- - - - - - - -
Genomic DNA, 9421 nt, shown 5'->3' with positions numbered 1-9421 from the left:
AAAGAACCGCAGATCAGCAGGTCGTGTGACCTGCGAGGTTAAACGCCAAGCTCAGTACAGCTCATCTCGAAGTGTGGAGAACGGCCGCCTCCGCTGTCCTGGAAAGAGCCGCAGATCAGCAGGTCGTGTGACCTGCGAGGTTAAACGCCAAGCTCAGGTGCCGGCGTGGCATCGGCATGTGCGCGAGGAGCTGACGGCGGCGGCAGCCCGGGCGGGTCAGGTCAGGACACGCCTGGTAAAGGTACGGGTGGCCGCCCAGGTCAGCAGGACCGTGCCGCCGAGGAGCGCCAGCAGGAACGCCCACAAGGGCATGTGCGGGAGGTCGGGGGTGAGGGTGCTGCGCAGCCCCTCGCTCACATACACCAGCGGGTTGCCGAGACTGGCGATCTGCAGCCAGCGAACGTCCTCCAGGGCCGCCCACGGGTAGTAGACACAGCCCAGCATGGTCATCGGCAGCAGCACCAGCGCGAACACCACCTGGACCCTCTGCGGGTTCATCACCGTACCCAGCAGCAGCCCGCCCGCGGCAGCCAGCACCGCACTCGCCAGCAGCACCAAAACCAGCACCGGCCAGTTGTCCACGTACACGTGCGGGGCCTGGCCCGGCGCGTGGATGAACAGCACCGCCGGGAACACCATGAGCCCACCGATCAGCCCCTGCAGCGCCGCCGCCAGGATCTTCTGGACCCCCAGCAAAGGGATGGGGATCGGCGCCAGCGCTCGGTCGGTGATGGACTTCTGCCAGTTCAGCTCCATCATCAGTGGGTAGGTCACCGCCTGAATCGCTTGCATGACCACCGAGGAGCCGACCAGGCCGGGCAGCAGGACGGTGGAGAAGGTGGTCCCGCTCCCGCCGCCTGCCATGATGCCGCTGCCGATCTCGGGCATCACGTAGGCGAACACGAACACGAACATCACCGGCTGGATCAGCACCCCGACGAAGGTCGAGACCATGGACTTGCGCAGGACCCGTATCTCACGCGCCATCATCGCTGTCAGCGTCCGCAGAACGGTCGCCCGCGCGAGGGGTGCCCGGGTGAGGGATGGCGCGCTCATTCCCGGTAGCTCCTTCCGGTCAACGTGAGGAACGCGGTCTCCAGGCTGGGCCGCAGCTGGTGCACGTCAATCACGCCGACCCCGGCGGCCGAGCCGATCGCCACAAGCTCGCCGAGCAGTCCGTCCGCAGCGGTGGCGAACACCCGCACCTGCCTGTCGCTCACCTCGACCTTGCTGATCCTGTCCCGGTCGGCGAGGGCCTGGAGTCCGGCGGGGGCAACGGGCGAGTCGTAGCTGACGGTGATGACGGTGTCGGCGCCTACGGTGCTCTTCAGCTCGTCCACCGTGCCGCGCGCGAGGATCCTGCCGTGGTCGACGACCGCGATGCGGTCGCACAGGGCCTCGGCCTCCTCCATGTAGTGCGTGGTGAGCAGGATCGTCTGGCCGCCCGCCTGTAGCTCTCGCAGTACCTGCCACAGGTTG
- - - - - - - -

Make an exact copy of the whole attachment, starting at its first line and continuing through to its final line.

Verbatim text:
Genomic DNA, 9421 nt, shown 5'->3' with positions numbered 1-9421 from the left:
AAAGAACCGCAGATCAGCAGGTCGTGTGACCTGCGAGGTTAAACGCCAAGCTCAGTACAGCTCATCTCGAAGTGTGGAGAACGGCCGCCTCCGCTGTCCTGGAAAGAGCCGCAGATCAGCAGGTCGTGTGACCTGCGAGGTTAAACGCCAAGCTCAGGTGCCGGCGTGGCATCGGCATGTGCGCGAGGAGCTGACGGCGGCGGCAGCCCGGGCGGGTCAGGTCAGGACACGCCTGGTAAAGGTACGGGTGGCCGCCCAGGTCAGCAGGACCGTGCCGCCGAGGAGCGCCAGCAGGAACGCCCACAAGGGCATGTGCGGGAGGTCGGGGGTGAGGGTGCTGCGCAGCCCCTCGCTCACATACACCAGCGGGTTGCCGAGACTGGCGATCTGCAGCCAGCGAACGTCCTCCAGGGCCGCCCACGGGTAGTAGACACAGCCCAGCATGGTCATCGGCAGCAGCACCAGCGCGAACACCACCTGGACCCTCTGCGGGTTCATCACCGTACCCAGCAGCAGCCCGCCCGCGGCAGCCAGCACCGCACTCGCCAGCAGCACCAAAACCAGCACCGGCCAGTTGTCCACGTACACGTGCGGGGCCTGGCCCGGCGCGTGGATGAACAGCACCGCCGGGAACACCATGAGCCCACCGATCAGCCCCTGCAGCGCCGCCGCCAGGATCTTCTGGACCCCCAGCAAAGGGATGGGGATCGGCGCCAGCGCTCGGTCGGTGATGGACTTCTGCCAGTTCAGCTCCATCATCAGTGGGTAGGTCACCGCCTGAATCGCTTGCATGACCACCGAGGAGCCGACCAGGCCGGGCAGCAGGACGGTGGAGAAGGTGGTCCCGCTCCCGCCGCCTGCCATGATGCCGCTGCCGATCTCGGGCATCACGTAGGCGAACACGAACACGAACATCACCGGCTGGATCAGCACCCCGACGAAGGTCGAGACCATGGACTTGCGCAGGACCCGTATCTCACGCGCCATCATCGCTGTCAGCGTCCGCAGAACGGTCGCCCGCGCGAGGGGTGCCCGGGTGAGGGATGGCGCGCTCATTCCCGGTAGCTCCTTCCGGTCAACGTGAGGAACGCGGTCTCCAGGCTGGGCCGCAGCTGGTGCACGTCAATCACGCCGACCCCGGCGGCCGAGCCGATCGCCACAAGCTCGCCGAGCAGTCCGTCCGCAGCGGTGGCGAACACCCGCACCTGCCTGTCGCTCACCTCGACCTTGCTGATCCTGTCCCGGTCGGCGAGGGCCTGGAGTCCGGCGGGGGCAACGGGCGAGTCGTAGCTGACGGTGATGACGGTGTCGGCGCCTACGGTGCTCTTCAGCTCGTCCACCGTGCCGCGCGCGAGGATCCTGCCGTGGTCGACGACCGCGATGCGGTCGCACAGGGCCTCGGCCTCCTCCATGTAGTGCGTGGTGAGCAGGATCGTCTGGCCGCCCGCCTGTAGCTCTCGCAGTACCTGCCACAGGTTG